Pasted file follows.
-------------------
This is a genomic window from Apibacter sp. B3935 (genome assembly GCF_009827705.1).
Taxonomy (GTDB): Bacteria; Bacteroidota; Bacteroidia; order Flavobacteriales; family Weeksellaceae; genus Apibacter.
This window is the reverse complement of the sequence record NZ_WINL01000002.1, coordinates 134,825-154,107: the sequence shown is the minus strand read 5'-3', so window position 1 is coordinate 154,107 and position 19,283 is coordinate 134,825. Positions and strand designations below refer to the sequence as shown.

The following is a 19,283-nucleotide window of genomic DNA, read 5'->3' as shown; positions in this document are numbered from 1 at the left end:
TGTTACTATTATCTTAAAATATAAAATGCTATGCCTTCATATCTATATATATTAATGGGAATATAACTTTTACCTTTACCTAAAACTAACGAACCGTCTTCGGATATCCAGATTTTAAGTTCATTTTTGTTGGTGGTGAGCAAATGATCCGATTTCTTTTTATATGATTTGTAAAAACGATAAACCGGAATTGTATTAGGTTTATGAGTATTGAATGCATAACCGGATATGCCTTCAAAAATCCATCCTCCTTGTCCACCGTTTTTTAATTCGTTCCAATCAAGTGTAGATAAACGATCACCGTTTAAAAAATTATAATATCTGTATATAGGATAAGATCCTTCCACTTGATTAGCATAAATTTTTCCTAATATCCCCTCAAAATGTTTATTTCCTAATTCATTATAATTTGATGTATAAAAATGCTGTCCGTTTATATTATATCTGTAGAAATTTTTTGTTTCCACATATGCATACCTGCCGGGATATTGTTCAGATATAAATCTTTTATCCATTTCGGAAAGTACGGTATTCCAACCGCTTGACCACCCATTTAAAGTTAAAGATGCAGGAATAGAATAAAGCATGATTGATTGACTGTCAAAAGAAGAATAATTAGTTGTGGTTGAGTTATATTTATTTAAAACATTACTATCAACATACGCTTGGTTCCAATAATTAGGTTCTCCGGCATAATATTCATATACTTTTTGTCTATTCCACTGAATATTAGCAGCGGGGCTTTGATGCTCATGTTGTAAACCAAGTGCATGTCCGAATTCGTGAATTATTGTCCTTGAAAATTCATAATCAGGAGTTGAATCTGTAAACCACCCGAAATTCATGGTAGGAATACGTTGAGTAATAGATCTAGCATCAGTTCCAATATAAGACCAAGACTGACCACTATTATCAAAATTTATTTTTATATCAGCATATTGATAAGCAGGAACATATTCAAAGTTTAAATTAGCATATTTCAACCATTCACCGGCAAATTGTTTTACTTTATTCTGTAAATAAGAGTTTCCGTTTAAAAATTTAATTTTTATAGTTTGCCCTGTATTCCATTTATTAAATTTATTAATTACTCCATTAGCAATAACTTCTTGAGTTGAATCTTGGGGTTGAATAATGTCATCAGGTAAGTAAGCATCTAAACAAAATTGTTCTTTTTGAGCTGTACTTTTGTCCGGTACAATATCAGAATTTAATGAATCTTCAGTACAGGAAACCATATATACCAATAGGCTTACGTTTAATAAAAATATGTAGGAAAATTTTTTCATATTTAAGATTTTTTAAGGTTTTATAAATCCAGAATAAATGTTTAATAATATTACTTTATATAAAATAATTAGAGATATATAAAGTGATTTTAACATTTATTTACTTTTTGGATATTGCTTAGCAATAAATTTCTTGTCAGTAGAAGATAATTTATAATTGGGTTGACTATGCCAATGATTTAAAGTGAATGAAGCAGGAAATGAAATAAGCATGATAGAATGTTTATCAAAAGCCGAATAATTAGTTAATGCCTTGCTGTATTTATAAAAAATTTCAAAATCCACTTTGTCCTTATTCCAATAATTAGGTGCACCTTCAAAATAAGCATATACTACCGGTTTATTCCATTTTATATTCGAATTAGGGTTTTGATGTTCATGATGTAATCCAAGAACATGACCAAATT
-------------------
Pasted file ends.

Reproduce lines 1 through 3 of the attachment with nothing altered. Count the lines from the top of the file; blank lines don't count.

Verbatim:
This is a genomic window from Apibacter sp. B3935 (genome assembly GCF_009827705.1).
Taxonomy (GTDB): Bacteria; Bacteroidota; Bacteroidia; order Flavobacteriales; family Weeksellaceae; genus Apibacter.
This window is the reverse complement of the sequence record NZ_WINL01000002.1, coordinates 134,825-154,107: the sequence shown is the minus strand read 5'-3', so window position 1 is coordinate 154,107 and position 19,283 is coordinate 134,825. Positions and strand designations below refer to the sequence as shown.